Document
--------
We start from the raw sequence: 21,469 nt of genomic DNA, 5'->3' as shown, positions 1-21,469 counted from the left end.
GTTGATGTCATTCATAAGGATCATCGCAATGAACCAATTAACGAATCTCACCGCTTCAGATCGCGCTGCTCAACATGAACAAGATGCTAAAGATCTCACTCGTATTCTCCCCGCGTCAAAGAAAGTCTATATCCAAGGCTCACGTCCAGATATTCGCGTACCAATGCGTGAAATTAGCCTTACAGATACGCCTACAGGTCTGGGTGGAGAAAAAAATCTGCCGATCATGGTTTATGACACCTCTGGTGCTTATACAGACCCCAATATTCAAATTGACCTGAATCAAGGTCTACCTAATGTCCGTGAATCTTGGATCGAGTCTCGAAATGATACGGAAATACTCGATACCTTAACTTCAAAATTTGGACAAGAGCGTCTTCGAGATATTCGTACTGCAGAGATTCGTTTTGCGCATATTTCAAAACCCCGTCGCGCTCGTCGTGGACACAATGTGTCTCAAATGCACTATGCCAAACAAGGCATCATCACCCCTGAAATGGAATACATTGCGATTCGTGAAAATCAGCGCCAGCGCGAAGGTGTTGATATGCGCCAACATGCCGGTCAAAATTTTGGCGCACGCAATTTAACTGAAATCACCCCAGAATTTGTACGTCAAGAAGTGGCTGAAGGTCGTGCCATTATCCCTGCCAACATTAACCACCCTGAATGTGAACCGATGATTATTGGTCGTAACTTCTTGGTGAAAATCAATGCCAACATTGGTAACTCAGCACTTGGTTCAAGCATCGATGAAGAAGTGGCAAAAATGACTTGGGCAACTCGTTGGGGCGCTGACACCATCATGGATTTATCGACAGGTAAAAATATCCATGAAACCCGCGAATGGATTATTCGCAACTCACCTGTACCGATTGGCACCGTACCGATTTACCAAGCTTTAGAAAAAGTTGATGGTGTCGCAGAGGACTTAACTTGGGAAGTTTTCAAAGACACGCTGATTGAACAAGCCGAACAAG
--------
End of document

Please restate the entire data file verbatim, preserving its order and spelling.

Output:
We start from the raw sequence: 21,469 nt of genomic DNA, 5'->3' as shown, positions 1-21,469 counted from the left end.
GTTGATGTCATTCATAAGGATCATCGCAATGAACCAATTAACGAATCTCACCGCTTCAGATCGCGCTGCTCAACATGAACAAGATGCTAAAGATCTCACTCGTATTCTCCCCGCGTCAAAGAAAGTCTATATCCAAGGCTCACGTCCAGATATTCGCGTACCAATGCGTGAAATTAGCCTTACAGATACGCCTACAGGTCTGGGTGGAGAAAAAAATCTGCCGATCATGGTTTATGACACCTCTGGTGCTTATACAGACCCCAATATTCAAATTGACCTGAATCAAGGTCTACCTAATGTCCGTGAATCTTGGATCGAGTCTCGAAATGATACGGAAATACTCGATACCTTAACTTCAAAATTTGGACAAGAGCGTCTTCGAGATATTCGTACTGCAGAGATTCGTTTTGCGCATATTTCAAAACCCCGTCGCGCTCGTCGTGGACACAATGTGTCTCAAATGCACTATGCCAAACAAGGCATCATCACCCCTGAAATGGAATACATTGCGATTCGTGAAAATCAGCGCCAGCGCGAAGGTGTTGATATGCGCCAACATGCCGGTCAAAATTTTGGCGCACGCAATTTAACTGAAATCACCCCAGAATTTGTACGTCAAGAAGTGGCTGAAGGTCGTGCCATTATCCCTGCCAACATTAACCACCCTGAATGTGAACCGATGATTATTGGTCGTAACTTCTTGGTGAAAATCAATGCCAACATTGGTAACTCAGCACTTGGTTCAAGCATCGATGAAGAAGTGGCAAAAATGACTTGGGCAACTCGTTGGGGCGCTGACACCATCATGGATTTATCGACAGGTAAAAATATCCATGAAACCCGCGAATGGATTATTCGCAACTCACCTGTACCGATTGGCACCGTACCGATTTACCAAGCTTTAGAAAAAGTTGATGGTGTCGCAGAGGACTTAACTTGGGAAGTTTTCAAAGACACGCTGATTGAACAAGCCGAACAAG